Beijing Accelerator Laboratory
BEIJING ACCELERATOR LABORATORY
Beijing Electron-Positron Collider
The Beijing Electron-Positron Collider (BEPC) is located 12 kilometers west of the center of Beijing, China, at the Institute for High Energy Physics. The purpose of the laboratory is to conduct research in elementary particle physics and to serve as a source of synchrotron radiation, which is a special form of light created when electrons' paths bend in a strong magnetic field. The laboratory is composed of three main components: a collider (BEPC), a magnetic spectrometer (Beijing Spectrometer [BES]), and synchrotron radiation facilities.
In a collider, bunches of electrons and positrons circle in opposite directions in an evacuated tube, shaped like a doughnut, and are held in their orbits by strong magnetic fields. They can collide head-on, annihilate, and form new particles. Since 1990, BEPC has been the only collider in the world operating in the 2 to 5 billion electron volt energy range. This is a very interesting energy region because this is the threshold region for the production of tau leptons (heavy versions of the electron) and many particles made from charmed quarks.
The 1970s were an exciting period in high-energy physics. The J/ψ particle had been discovered simultaneously in 1974 in different experiments by groups led by Burton Richter at the Stanford Linear Accelerator Center (SLAC) in Palo Alto, California, and by Chinese-American Samuel C. C. Ting at the Brookhaven National Laboratory in Long Island, New York. The discovery at SLAC was made in a new electron-positron collider, called SPEAR. The J/ψ particle, more than three times heavier than a proton, is composed of a charmed quark and an anticharmed quark held together by the strong nuclear force. Richter and Ting shared the Nobel Prize in Physics in 1976 for their discoveries.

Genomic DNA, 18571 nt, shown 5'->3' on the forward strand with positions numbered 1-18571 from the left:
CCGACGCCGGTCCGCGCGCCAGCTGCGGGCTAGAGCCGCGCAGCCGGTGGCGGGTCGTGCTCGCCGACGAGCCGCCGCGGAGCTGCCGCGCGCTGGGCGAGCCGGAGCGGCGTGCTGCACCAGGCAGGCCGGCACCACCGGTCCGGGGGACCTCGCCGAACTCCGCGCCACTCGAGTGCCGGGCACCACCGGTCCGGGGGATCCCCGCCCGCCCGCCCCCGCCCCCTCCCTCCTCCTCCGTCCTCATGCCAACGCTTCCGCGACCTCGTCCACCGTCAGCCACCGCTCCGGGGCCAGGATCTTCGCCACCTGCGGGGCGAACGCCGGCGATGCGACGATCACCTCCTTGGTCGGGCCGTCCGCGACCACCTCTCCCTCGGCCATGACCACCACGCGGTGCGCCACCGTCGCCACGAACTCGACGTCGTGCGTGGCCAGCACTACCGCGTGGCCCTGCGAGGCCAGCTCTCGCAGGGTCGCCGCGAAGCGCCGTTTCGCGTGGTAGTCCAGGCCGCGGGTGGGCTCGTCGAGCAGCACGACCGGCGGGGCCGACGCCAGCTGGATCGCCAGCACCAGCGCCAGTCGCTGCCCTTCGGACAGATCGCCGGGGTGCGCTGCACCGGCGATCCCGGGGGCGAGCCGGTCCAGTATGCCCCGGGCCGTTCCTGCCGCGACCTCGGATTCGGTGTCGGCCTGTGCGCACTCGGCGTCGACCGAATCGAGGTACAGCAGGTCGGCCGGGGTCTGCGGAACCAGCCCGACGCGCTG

In 1981, the director of SLAC, Wolfgang K. H. Panofsky, and Chinese-American Nobel Prize winner Tsung Dao Lee suggested that China build a 5 billion electron volt collider. This suggestion received strong support from Chinese physicists, and a proposal was made to build a machine with a similar energy range as SPEAR but with higher interaction rates, allowing more detailed studies in this region. Premier Deng Xiaoping officially approved the BEPC project in 1982 and attended the groundbreaking on October 7, 1984. After four years, on October 22, 1988, he attended the celebration of the first electron-positron collisions.
Beijing Electron-Positron Collider
Figure 1 shows the BEPC accelerator complex. The straight section on the right is the injector, which is a 202-meter-long linear accelerator. An electron gun, which is the source of electrons, is at the beginning of the injector. Electrons are accelerated to an energy of 1.1 to 1.4 billion electron volts and are transferred into the storage ring on the left. The storage ring has a circumference of 240 meters and is shaped like a racetrack. To make positrons, electrons strike a moveable tungsten target located partway down the linear accelerator and create both positrons and electrons. Some of the positrons formed are accelerated through the remaining portion of the linear accelerator and injected in the opposite direction into the collider. The beams are separated vertically except where they collide at the interaction point.